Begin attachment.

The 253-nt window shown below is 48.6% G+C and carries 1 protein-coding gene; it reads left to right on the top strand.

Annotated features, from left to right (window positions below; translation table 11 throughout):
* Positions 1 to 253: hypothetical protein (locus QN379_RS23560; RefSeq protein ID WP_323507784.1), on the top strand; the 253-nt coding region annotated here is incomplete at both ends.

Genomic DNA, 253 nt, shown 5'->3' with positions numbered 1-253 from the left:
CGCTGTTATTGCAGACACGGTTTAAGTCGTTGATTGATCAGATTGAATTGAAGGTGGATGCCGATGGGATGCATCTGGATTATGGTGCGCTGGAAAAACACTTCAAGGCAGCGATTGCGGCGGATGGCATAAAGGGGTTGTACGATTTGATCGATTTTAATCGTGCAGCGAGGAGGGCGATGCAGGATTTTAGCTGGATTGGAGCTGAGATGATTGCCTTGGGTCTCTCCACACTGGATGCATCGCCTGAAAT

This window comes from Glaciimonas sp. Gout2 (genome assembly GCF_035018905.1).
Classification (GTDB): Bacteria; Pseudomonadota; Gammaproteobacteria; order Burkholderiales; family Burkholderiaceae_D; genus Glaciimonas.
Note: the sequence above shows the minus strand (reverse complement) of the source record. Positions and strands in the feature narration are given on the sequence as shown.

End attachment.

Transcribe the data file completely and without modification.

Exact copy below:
The 253-nt window shown below is 48.6% G+C and carries 1 protein-coding gene; it reads left to right on the top strand.

Annotated features, from left to right (window positions below; translation table 11 throughout):
* Positions 1 to 253: hypothetical protein (locus QN379_RS23560; RefSeq protein ID WP_323507784.1), on the top strand; the 253-nt coding region annotated here is incomplete at both ends.

Genomic DNA, 253 nt, shown 5'->3' with positions numbered 1-253 from the left:
CGCTGTTATTGCAGACACGGTTTAAGTCGTTGATTGATCAGATTGAATTGAAGGTGGATGCCGATGGGATGCATCTGGATTATGGTGCGCTGGAAAAACACTTCAAGGCAGCGATTGCGGCGGATGGCATAAAGGGGTTGTACGATTTGATCGATTTTAATCGTGCAGCGAGGAGGGCGATGCAGGATTTTAGCTGGATTGGAGCTGAGATGATTGCCTTGGGTCTCTCCACACTGGATGCATCGCCTGAAAT

This window comes from Glaciimonas sp. Gout2 (genome assembly GCF_035018905.1).
Classification (GTDB): Bacteria; Pseudomonadota; Gammaproteobacteria; order Burkholderiales; family Burkholderiaceae_D; genus Glaciimonas.
Note: the sequence above shows the minus strand (reverse complement) of the source record. Positions and strands in the feature narration are given on the sequence as shown.